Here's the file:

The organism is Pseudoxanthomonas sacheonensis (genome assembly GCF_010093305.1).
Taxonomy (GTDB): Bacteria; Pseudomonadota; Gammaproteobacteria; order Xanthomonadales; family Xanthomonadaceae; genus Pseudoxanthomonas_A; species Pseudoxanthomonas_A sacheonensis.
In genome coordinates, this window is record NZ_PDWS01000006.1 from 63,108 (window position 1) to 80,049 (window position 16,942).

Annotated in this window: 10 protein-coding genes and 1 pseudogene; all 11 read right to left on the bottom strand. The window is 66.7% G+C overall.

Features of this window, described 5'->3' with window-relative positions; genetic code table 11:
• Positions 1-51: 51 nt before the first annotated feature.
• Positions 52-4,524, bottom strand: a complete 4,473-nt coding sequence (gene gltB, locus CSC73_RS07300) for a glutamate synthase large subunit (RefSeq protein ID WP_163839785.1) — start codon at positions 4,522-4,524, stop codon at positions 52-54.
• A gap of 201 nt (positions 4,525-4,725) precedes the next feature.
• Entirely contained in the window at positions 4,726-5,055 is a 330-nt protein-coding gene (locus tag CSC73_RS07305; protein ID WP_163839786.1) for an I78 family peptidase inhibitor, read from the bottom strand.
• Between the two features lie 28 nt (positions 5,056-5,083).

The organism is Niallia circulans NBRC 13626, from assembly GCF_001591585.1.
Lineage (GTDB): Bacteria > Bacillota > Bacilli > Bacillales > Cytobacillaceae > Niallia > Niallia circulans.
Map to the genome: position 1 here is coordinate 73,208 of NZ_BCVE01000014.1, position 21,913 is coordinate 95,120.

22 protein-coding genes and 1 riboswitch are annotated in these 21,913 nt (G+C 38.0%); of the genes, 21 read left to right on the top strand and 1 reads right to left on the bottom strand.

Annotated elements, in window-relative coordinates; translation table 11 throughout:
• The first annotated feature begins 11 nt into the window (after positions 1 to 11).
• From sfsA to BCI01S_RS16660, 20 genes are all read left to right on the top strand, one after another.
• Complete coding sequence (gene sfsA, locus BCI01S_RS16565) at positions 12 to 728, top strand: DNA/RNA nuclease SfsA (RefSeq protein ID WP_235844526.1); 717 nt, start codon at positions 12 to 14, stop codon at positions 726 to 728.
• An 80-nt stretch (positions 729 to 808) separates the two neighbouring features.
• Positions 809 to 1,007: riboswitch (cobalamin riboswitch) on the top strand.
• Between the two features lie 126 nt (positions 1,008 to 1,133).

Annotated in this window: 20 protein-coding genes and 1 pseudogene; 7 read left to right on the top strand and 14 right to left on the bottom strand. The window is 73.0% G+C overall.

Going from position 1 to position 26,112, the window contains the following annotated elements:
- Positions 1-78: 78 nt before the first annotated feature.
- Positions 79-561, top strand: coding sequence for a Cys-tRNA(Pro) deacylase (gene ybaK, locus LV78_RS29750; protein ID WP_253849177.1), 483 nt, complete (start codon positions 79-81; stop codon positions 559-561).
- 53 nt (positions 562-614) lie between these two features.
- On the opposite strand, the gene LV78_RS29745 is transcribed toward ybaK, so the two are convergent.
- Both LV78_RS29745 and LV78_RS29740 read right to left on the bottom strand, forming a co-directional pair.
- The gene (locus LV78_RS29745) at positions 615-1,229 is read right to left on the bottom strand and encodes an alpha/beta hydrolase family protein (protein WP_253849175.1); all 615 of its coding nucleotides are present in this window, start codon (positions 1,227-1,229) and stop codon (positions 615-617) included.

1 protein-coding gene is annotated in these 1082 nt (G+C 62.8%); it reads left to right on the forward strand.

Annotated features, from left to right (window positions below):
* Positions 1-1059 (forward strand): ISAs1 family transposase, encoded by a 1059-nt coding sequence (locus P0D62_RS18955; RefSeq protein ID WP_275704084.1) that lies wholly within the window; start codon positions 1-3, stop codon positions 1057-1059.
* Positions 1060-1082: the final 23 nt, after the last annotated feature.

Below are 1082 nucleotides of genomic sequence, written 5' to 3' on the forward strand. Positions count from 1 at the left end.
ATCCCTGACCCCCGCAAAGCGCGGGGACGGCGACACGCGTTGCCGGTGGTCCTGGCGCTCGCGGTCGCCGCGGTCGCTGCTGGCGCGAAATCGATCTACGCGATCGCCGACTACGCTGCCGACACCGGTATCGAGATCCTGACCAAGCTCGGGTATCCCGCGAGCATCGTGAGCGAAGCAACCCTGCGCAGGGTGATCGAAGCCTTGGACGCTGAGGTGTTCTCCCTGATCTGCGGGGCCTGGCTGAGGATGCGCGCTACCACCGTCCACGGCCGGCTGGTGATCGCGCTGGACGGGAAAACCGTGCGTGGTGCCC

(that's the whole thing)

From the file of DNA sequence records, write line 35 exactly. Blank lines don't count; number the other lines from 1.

ATCCCTGACCCCCGCAAAGCGCGGGGACGGCGACACGCGTTGCCGGTGGTCCTGGCGCTCGCGGTCGCCGCGGTCGCTGCTGGCGCGAAATCGATCTACGCGATCGCCGACTACGCTGCCGACACCGGTATCGAGATCCTGACCAAGCTCGGGTATCCCGCGAGCATCGTGAGCGAAGCAACCCTGCGCAGGGTGATCGAAGCCTTGGACGCTGAGGTGTTCTCCCTGATCTGCGGGGCCTGGCTGAGGATGCGCGCTACCACCGTCCACGGCCGGCTGGTGATCGCGCTGGACGGGAAAACCGTGCGTGGTGCCC